Enrollment in UC increased by 2% between 2019 and 2022 while CSU saw a 6% decline. CCC, the most affordable school system, experienced a 17% drop in enrollment during the same period. PPIC attributes this to sluggish population growth, a drop in K-12 enrollment and a strong job market.


Of course, cost is also a prohibitive factor in these enrollment numbers. For the 2024-2025 school year, a California resident attending UC as an undergraduate and living on campus can expect to pay over $42,000 in tuition and other costs. Costs are lower for those who are living off campus. 

CSU expenses vary by campus. For the 2023-2024 school year, an undergraduate attending Fresno State – who lives on campus – can expect to pay $23,743; the cost is $30,544 for San Francisco State.

Despite the drop in enrollment, CCC is the least expensive community college system in the country. The average in-state tuition for CCC is $1,510 per semester.


The PPIC report also provided information on where the students enrolled. According to the report, 26% of Asian students enrolled at UC campus. Sixteen percent enrolled at CSU. Fewer than 10% of students in the other demographic categories enrolled at a UC.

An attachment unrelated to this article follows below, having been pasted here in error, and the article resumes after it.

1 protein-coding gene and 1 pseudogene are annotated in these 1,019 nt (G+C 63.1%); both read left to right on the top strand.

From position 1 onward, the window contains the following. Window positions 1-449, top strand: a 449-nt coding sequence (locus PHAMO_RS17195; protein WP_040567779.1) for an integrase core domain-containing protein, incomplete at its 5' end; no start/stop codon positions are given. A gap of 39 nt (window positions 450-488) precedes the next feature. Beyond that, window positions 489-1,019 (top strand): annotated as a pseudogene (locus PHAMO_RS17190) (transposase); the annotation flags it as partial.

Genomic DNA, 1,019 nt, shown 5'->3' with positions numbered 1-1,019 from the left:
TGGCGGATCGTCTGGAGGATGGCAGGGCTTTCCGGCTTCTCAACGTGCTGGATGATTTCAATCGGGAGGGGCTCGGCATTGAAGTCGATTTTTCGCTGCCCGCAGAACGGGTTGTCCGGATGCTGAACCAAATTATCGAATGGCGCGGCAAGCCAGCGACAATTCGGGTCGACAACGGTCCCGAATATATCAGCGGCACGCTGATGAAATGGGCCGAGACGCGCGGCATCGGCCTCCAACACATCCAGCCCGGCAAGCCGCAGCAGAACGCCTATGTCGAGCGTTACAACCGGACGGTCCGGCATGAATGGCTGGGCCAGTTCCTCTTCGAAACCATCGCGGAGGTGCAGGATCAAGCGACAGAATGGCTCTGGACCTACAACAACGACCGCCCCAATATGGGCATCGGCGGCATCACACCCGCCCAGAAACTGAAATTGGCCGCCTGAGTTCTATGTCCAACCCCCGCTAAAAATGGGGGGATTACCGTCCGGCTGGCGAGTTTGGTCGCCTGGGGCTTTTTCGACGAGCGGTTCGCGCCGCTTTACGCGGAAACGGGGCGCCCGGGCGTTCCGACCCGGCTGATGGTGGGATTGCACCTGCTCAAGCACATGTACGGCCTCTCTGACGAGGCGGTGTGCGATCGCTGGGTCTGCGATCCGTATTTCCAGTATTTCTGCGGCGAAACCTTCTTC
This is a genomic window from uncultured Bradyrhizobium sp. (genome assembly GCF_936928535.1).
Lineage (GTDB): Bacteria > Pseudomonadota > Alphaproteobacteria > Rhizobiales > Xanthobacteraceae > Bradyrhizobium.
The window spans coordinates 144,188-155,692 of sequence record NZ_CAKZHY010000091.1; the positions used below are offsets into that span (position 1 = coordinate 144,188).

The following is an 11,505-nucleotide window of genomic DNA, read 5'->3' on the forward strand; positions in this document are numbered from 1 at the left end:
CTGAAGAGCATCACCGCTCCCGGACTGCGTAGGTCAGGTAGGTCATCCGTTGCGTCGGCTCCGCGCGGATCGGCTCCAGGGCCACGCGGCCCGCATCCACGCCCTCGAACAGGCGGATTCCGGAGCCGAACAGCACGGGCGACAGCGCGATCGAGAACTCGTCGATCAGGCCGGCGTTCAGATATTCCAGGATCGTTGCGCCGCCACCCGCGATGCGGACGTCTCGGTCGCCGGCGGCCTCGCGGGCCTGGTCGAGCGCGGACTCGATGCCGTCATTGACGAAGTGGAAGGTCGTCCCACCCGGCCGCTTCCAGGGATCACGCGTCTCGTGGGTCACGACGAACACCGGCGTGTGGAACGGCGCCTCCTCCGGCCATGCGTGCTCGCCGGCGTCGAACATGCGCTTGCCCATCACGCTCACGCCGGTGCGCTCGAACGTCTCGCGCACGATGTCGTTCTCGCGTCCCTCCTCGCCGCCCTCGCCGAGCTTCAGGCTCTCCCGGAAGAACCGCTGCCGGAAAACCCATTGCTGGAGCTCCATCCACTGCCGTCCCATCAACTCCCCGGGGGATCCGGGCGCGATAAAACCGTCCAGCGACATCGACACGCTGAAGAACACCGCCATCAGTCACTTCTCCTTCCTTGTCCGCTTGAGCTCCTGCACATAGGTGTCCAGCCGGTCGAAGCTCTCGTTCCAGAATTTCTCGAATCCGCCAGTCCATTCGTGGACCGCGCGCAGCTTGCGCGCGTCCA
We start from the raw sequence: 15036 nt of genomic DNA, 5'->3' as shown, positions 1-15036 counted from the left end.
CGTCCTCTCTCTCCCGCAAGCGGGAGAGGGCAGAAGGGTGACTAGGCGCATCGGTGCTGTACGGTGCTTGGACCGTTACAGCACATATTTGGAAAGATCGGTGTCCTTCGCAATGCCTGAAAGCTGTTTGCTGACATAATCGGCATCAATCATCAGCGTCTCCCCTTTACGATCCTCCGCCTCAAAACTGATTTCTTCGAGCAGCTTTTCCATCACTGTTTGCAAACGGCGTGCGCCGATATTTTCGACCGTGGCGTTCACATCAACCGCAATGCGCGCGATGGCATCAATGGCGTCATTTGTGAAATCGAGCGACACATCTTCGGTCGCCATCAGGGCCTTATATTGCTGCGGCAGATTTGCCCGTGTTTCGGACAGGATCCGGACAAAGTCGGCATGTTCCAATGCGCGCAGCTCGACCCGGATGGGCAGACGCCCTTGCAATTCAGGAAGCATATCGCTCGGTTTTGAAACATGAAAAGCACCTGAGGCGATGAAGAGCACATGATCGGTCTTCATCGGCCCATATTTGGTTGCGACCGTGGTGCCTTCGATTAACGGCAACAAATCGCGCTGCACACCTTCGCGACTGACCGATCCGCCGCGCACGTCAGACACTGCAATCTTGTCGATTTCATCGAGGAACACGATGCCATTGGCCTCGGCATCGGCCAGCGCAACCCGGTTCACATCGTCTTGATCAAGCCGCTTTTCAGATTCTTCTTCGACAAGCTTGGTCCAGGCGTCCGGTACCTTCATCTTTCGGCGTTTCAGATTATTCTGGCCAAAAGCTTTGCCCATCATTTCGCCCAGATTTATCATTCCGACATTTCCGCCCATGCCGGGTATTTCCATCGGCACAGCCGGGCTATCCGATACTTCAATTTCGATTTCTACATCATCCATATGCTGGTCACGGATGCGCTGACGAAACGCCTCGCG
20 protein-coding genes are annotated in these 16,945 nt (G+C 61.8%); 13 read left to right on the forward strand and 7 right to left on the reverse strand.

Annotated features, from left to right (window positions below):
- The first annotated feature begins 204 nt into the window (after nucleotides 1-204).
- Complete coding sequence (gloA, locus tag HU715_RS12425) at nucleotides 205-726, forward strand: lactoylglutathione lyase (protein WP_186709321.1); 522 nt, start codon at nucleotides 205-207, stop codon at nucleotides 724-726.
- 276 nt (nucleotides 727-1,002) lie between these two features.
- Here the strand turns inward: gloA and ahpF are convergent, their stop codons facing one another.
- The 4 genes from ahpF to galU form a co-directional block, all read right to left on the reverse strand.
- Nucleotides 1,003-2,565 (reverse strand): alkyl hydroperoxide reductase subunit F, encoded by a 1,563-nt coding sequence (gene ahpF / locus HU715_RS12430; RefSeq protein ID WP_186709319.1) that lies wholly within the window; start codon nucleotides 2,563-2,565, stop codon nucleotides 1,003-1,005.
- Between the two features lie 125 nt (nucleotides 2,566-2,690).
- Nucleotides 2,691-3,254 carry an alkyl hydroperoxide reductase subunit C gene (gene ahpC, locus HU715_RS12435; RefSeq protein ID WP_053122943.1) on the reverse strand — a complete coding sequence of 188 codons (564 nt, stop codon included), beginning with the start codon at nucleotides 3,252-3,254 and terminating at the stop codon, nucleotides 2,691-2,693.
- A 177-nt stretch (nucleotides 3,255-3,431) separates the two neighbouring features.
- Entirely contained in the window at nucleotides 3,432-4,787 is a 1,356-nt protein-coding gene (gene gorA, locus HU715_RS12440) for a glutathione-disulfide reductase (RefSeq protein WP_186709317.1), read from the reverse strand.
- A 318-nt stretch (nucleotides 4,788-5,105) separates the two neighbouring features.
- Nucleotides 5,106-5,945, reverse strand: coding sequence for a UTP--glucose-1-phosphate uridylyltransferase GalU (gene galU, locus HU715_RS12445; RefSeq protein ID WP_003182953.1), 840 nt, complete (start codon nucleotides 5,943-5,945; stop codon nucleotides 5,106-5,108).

The majority of students enrolled at a CCC. On average, 32% of students elected to attend community college.

Twelve percent of students in the Bay Area enrolled at a UC, followed by 9% of students who live in Los Angeles or Orange County. Despite having the overall lowest enrollment numbers, 7% of Inland Empire students enrolled at UC.

CCC was the most popular destination among students from all areas. Forty-six percent of Central Coast high school graduates enrolled at a community college.

In-state private colleges and out-of-state colleges attracted the lowest number of graduates, by race or location. White students constituted the largest group to attend an out-of-state college at 16%. Five percent of Asian students enrolled at an in-state private college.


On Dec. 1, PPIC hosted a panel discussion with UC President Michael V. Drake, CSU Chancellor Mildred Garcia and CCC Executive Vice Chancellor Aisha N. Lowe. The discussion focused on how California’s public college system can prepare students to meet the challenges of the future.

Lowe mentioned that 6.8 California residents have a high school diploma but no college credential.

“Community college is not part of the lives of millions of Californians,” she said. Lowe added, “Trends in population growth (have) left too few higher education opportunities for most disenfranchised Californians.”

Lowe said one solution is to redesign the traditional pathways to a college degree. One of these new approaches is dual enrollment, where high school students enroll in college courses. According to Lowe, dual enrollment provides real life experience of college and of what the students can accomplish.

“Dual enrollment is important for closing the achievement gaps for low-income students, for students of color (and) for students who have historically been disenfranchised by higher education,” said Lowe.

She added that high school students who participate in dual enrollment are more likely to graduate high school and to be admitted into college.

Darren Fraser